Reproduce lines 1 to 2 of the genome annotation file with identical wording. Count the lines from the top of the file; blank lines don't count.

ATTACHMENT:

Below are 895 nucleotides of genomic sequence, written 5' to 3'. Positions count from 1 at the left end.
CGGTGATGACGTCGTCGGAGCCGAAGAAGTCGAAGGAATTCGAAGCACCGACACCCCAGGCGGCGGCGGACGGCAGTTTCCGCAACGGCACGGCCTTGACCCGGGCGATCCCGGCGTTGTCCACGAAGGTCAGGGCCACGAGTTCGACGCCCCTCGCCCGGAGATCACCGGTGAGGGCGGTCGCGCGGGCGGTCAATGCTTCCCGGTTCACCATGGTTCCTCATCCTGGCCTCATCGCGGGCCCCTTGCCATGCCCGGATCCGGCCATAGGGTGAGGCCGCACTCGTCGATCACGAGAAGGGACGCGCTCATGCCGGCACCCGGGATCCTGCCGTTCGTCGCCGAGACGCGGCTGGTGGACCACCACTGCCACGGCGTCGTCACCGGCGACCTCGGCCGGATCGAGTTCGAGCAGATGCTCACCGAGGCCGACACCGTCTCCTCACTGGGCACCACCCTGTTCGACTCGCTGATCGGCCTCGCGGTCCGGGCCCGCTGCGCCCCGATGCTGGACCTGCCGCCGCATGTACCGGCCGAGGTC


Below are 895 nucleotides of genomic sequence, written 5' to 3'. Positions count from 1 at the left end.
CGGTGATGACGTCGTCGGAGCCGAAGAAGTCGAAGGAATTCGAAGCACCGACACCCCAGGCGGCGGCGGACGGCAGTTTCCGCAACGGCACGGCCTTGACCCGGGCGATCCCGGCGTTGTCCACGAAGGTCAGGGCCACGAGTTCGACGCCCCTCGCCCGGAGATCACCGGTGAGGGCGGTCGCGCGGGCGGTCAATGCTTCCCGGTTCACCATGGTTCCTCATCCTGGCCTCATCGCGGGCCCCTTGCCATGCCCGGATCCGGCCATAGGGTGAGGCCGCACTCGTCGATCACGAGAAGGGACGCGCTCATGCCGGCACCCGGGATCCTGCCGTTCGTCGCCGAGACGCGGCTGGTGGACCACCACTGCCACGGCGTCGTCACCGGCGACCTCGGCCGGATCGAGTTCGAGCAGATGCTCACCGAGGCCGACACCGTCTCCTCACTGGGCACCACCCTGTTCGACTCGCTGATCGGCCTCGCGGTCCGGGCCCGCTGCGCCCCGATGCTGGACCTGCCGCCGCATGTACCGGCCGAGGTC